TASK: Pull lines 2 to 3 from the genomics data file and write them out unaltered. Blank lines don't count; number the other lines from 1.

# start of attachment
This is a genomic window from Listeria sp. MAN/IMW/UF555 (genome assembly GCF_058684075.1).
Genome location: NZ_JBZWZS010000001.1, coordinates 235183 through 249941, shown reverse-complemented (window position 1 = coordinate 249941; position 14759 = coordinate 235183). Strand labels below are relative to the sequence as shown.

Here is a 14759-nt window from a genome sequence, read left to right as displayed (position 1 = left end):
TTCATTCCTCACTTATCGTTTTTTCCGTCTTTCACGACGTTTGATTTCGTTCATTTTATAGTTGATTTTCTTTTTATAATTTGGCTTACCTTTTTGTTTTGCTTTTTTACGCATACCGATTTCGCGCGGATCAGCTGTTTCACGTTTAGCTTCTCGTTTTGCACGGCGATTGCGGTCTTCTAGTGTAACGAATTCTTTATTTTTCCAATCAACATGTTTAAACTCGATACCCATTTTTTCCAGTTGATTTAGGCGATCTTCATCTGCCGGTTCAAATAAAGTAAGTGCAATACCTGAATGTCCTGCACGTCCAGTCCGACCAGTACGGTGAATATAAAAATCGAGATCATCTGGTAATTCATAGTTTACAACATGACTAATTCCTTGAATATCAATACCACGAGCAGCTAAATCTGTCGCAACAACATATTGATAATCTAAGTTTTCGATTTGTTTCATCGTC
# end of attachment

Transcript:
Genome location: NZ_JBZWZS010000001.1, coordinates 235183 through 249941, shown reverse-complemented (window position 1 = coordinate 249941; position 14759 = coordinate 235183). Strand labels below are relative to the sequence as shown.

Here is a 14759-nt window from a genome sequence, read left to right as displayed (position 1 = left end):